Tea and Life, Tea Retail

Universal Domination, One Cup At a Time

Yesterday was cold.

“Cold” by my standards – from about 4 to 7 degrees Celsius.

Now in case you live in one of the three countries in the world that retains the 17th century Fahrenheit scale as its official scale – The Cayman Islands, Belize or the United States of America* – that’s 40 to 45 in your nonsensical and antiquated scale.

Some people will say things like “Huh? 7 degrees, You call THAT cold? Hereabouts it’s not cold until we’re scraping frozen badgers off the driveway and having to wake the family up with a defibrillator.”

But let’s face it, if you choose to live somewhere that’s supposed to be cold, then you only have yourself to blame. So if it it’s cold in Anchorage or Oslo, then tough. Whereas if it’s cold in Adelaide, then that is a keen injustice.

So anyway, scantily clad in merely trousers, thick socks, a T-shirt, another long-sleeved shirt, a suit coat, gloves and a hat, and armed with four litres of hot tea, I took my place alongside Lady Devotea at our forthnightly market stall.

And “too cold” it was deemed by the public, who stayed away to a large degree. It was the quietest market we’ve been at in a long time.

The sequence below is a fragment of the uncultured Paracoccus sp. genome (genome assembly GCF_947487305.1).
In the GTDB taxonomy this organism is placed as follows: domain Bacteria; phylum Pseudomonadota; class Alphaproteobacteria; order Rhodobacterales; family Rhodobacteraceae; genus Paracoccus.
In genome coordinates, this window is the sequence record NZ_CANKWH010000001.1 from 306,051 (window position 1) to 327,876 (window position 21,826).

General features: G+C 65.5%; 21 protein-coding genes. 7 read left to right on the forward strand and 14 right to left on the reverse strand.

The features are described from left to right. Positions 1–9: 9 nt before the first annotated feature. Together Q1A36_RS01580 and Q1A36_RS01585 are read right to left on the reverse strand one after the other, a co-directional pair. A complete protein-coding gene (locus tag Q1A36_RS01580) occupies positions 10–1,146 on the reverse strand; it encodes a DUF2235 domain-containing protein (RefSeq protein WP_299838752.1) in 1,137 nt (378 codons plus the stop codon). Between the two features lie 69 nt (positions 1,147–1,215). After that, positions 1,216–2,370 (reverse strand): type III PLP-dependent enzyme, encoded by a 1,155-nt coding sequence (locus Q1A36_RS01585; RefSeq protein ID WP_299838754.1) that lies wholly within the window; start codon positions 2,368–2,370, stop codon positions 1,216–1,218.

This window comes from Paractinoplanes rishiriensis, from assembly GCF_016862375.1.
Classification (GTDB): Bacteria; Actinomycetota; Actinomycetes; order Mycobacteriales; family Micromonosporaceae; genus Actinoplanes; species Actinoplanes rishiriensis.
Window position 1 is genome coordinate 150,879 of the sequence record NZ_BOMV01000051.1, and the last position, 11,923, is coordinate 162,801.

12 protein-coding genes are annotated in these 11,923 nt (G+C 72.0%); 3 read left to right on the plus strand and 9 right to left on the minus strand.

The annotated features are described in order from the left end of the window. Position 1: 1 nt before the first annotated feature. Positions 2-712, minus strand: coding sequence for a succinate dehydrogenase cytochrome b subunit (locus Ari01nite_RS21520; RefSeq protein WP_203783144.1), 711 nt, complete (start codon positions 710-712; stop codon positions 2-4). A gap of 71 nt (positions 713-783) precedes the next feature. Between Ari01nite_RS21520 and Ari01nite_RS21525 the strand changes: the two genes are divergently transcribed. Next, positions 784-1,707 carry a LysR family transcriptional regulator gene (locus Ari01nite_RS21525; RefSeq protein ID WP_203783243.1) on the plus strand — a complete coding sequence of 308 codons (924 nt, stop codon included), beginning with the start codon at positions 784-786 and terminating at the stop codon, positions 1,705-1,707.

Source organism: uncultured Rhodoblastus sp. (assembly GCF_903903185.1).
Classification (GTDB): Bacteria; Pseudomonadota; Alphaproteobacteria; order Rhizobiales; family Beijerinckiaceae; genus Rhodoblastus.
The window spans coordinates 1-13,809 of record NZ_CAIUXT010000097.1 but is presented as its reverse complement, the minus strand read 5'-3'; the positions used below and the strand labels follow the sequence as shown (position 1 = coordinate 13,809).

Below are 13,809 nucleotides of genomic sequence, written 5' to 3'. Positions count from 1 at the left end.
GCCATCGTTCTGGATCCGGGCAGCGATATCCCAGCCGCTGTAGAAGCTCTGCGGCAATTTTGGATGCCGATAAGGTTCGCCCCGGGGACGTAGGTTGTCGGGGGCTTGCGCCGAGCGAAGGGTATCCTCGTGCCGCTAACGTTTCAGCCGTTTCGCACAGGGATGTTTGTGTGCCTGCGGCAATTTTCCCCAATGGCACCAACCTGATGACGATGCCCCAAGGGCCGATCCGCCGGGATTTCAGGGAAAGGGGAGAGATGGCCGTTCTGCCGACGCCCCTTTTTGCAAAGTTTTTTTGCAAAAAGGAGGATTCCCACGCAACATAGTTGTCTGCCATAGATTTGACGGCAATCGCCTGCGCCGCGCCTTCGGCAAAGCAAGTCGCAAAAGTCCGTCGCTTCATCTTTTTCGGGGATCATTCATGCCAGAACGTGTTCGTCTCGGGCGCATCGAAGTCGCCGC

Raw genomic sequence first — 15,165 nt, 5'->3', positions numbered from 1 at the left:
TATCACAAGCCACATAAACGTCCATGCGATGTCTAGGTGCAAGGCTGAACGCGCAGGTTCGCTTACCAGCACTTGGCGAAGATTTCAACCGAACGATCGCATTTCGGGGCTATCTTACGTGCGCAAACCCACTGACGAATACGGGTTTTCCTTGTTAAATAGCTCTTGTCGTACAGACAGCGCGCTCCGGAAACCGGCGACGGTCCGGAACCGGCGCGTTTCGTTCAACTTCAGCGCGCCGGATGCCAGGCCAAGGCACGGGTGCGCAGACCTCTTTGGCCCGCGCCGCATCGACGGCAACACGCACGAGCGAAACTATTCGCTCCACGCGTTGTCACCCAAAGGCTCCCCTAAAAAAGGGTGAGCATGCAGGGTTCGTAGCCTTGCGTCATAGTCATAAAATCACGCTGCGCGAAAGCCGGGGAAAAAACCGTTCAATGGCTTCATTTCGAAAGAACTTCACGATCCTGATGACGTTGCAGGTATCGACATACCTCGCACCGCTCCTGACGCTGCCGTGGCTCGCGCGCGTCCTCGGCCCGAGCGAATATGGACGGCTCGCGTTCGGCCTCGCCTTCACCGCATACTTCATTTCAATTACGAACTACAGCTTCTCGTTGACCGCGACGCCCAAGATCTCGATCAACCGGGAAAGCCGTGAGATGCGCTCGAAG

This made each and every potential customer like gold.

Now, when we are at markets, Lady Devotea is the star. She reels ‘em in, gets them on side and I do little more than pour the samples and grin as she translates “Oh, don’t mind trying a cup of tea”  to “The 1001 Nights, Lord Perersham, the Lady Devotea and one of those infuser thingies, please”.

However, what she does is quite graciously accepts it when people say “I don’t drink tea” or “I’ve just had a coffee” or even “I’m allergic to tea“.

I’m just not one to let such statements stand.

My usual reaction is to sympathise “You don’t drink tea? Oh, I am sorry for you. What a shame! It must be awful”. I usually follow it up with ” What don’t you like about tea?”

I can shamelessly play the tea nerd, listen to their stories of deprivation ” Well, my mother drinks tea and I think of it as an old person’s drink” or whatever and of course, I challenge them.

Our State Government has just ruled that it is perfectly acceptable to scream in people’s faces that they are going to hell for wearing a short skirt in public, and I figure if it’s good enough for religious loonies to get their bad behaviour sanctioned, then a harmless tea nutter like myself is in the clear, Your Honour.

So, yesterday, the first couple came past. “Would you care to sample some tea?” Lady Devotea enquired.  “Well, we aren’t really tea drinkers” the man said.

“Not really tea drinkers? What does that mean? What sort of tea do you not really drink?”

1910

You might think looming up at them and asking such questions is a bit startling, but I did so; and from there on in they were hooked. A simple sample of 1910 was provided to the male half – he looked astonishingly happy about it after the first sip, passed it on to the even less keen other half: hey presto, they bought a packet to take with them.